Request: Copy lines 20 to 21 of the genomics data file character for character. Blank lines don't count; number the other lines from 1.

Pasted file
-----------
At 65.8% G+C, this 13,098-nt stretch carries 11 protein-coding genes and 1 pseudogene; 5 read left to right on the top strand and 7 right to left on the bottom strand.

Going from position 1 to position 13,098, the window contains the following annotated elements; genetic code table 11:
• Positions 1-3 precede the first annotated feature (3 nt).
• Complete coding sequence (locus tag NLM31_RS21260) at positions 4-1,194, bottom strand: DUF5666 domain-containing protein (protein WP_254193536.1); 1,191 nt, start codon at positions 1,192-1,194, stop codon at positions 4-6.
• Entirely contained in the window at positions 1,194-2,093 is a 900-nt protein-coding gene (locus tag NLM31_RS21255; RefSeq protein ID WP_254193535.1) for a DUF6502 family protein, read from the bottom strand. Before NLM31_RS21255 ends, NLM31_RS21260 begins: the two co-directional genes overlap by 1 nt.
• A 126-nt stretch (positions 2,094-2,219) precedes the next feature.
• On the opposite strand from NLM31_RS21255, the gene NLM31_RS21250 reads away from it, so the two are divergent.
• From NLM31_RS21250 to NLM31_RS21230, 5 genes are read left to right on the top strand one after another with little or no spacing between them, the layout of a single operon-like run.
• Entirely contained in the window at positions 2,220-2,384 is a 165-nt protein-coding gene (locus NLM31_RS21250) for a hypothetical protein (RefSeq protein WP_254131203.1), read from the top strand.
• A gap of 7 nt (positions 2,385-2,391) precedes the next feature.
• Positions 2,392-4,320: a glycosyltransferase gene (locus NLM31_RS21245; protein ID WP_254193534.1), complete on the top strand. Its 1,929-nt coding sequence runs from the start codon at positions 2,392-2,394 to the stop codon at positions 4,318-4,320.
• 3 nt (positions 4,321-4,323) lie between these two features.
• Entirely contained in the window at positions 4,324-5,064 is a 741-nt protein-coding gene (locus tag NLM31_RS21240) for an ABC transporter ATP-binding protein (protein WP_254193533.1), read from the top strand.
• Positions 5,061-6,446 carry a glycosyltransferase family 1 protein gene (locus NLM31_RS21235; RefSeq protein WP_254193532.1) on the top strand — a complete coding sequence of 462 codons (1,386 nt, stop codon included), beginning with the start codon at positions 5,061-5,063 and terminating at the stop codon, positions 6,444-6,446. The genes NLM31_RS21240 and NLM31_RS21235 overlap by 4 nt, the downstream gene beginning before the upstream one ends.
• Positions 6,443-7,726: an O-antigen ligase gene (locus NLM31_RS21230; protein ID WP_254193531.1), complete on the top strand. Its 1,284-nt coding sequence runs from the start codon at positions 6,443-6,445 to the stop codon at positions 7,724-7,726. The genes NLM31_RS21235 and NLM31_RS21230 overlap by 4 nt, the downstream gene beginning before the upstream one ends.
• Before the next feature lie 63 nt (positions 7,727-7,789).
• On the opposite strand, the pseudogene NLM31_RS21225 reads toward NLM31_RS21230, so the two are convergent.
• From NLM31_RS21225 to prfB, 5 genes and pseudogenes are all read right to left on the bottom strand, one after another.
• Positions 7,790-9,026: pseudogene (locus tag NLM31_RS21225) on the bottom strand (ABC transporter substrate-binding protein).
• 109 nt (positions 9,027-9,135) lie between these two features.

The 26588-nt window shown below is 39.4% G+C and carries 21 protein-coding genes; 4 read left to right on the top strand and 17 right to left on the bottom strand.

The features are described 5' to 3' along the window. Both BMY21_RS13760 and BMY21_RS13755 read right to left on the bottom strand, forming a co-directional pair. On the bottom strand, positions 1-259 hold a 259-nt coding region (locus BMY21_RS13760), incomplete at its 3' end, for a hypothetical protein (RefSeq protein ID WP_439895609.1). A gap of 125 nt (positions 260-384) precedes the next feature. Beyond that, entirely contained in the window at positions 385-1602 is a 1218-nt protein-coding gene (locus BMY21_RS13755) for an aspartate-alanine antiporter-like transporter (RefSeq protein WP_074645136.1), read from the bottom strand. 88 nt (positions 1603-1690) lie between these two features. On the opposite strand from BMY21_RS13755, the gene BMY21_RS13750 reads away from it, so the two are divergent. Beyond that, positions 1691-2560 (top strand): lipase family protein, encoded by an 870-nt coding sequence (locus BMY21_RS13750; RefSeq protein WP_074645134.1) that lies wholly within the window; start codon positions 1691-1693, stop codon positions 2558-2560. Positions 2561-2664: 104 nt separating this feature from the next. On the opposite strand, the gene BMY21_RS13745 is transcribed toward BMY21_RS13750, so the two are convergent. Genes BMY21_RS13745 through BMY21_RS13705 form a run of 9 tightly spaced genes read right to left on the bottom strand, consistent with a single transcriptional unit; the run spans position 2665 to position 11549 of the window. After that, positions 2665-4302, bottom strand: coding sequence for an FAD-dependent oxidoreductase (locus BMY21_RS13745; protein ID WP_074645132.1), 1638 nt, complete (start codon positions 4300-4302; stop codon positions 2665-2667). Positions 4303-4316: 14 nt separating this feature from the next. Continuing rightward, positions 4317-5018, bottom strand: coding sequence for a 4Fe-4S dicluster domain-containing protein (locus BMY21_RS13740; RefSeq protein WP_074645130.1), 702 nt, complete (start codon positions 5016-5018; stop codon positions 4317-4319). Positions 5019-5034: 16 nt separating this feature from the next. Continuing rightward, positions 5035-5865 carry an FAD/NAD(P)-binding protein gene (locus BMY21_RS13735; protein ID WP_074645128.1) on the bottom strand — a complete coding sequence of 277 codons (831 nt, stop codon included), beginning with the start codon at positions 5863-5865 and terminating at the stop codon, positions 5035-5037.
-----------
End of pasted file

• 109 nt (positions 9,027-9,135) lie between these two features.

The 26588-nt window shown below is 39.4% G+C and carries 21 protein-coding genes; 4 read left to right on the top strand and 17 right to left on the bottom strand.